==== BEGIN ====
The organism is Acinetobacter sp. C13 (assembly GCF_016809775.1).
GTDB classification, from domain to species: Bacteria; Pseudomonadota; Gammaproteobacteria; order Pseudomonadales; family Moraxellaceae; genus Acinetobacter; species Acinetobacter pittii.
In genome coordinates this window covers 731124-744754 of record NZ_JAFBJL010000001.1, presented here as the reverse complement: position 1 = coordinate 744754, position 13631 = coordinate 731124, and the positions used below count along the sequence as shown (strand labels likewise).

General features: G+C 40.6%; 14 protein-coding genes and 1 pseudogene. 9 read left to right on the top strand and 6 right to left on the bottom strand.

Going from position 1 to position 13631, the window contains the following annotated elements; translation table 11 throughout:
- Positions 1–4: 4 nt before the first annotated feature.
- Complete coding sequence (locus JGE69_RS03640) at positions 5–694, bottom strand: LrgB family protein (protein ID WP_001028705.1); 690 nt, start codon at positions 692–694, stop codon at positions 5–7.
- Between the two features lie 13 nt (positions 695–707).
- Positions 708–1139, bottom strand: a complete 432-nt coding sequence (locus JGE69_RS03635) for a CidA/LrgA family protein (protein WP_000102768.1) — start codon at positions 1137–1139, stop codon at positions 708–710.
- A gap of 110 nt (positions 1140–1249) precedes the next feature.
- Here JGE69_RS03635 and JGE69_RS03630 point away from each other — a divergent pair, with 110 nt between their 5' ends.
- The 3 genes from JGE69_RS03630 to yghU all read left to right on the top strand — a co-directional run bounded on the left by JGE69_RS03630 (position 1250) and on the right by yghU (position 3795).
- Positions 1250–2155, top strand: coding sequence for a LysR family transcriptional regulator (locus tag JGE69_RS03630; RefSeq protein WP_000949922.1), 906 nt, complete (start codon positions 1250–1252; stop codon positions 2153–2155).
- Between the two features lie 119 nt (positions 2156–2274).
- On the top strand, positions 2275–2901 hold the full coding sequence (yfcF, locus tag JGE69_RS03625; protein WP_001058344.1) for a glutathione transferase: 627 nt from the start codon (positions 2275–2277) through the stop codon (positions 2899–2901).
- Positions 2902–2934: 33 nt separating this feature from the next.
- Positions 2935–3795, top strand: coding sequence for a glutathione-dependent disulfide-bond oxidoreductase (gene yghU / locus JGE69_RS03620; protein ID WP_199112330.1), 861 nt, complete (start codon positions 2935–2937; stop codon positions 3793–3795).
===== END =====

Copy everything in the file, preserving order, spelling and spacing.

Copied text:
The organism is Acinetobacter sp. C13 (assembly GCF_016809775.1).
GTDB classification, from domain to species: Bacteria; Pseudomonadota; Gammaproteobacteria; order Pseudomonadales; family Moraxellaceae; genus Acinetobacter; species Acinetobacter pittii.
In genome coordinates this window covers 731124-744754 of record NZ_JAFBJL010000001.1, presented here as the reverse complement: position 1 = coordinate 744754, position 13631 = coordinate 731124, and the positions used below count along the sequence as shown (strand labels likewise).

General features: G+C 40.6%; 14 protein-coding genes and 1 pseudogene. 9 read left to right on the top strand and 6 right to left on the bottom strand.

Going from position 1 to position 13631, the window contains the following annotated elements; translation table 11 throughout:
- Positions 1–4: 4 nt before the first annotated feature.
- Complete coding sequence (locus JGE69_RS03640) at positions 5–694, bottom strand: LrgB family protein (protein ID WP_001028705.1); 690 nt, start codon at positions 692–694, stop codon at positions 5–7.
- Between the two features lie 13 nt (positions 695–707).
- Positions 708–1139, bottom strand: a complete 432-nt coding sequence (locus JGE69_RS03635) for a CidA/LrgA family protein (protein WP_000102768.1) — start codon at positions 1137–1139, stop codon at positions 708–710.
- A gap of 110 nt (positions 1140–1249) precedes the next feature.
- Here JGE69_RS03635 and JGE69_RS03630 point away from each other — a divergent pair, with 110 nt between their 5' ends.
- The 3 genes from JGE69_RS03630 to yghU all read left to right on the top strand — a co-directional run bounded on the left by JGE69_RS03630 (position 1250) and on the right by yghU (position 3795).
- Positions 1250–2155, top strand: coding sequence for a LysR family transcriptional regulator (locus tag JGE69_RS03630; RefSeq protein WP_000949922.1), 906 nt, complete (start codon positions 1250–1252; stop codon positions 2153–2155).
- Between the two features lie 119 nt (positions 2156–2274).
- On the top strand, positions 2275–2901 hold the full coding sequence (yfcF, locus tag JGE69_RS03625; protein WP_001058344.1) for a glutathione transferase: 627 nt from the start codon (positions 2275–2277) through the stop codon (positions 2899–2901).
- Positions 2902–2934: 33 nt separating this feature from the next.
- Positions 2935–3795, top strand: coding sequence for a glutathione-dependent disulfide-bond oxidoreductase (gene yghU / locus JGE69_RS03620; protein ID WP_199112330.1), 861 nt, complete (start codon positions 2935–2937; stop codon positions 3793–3795).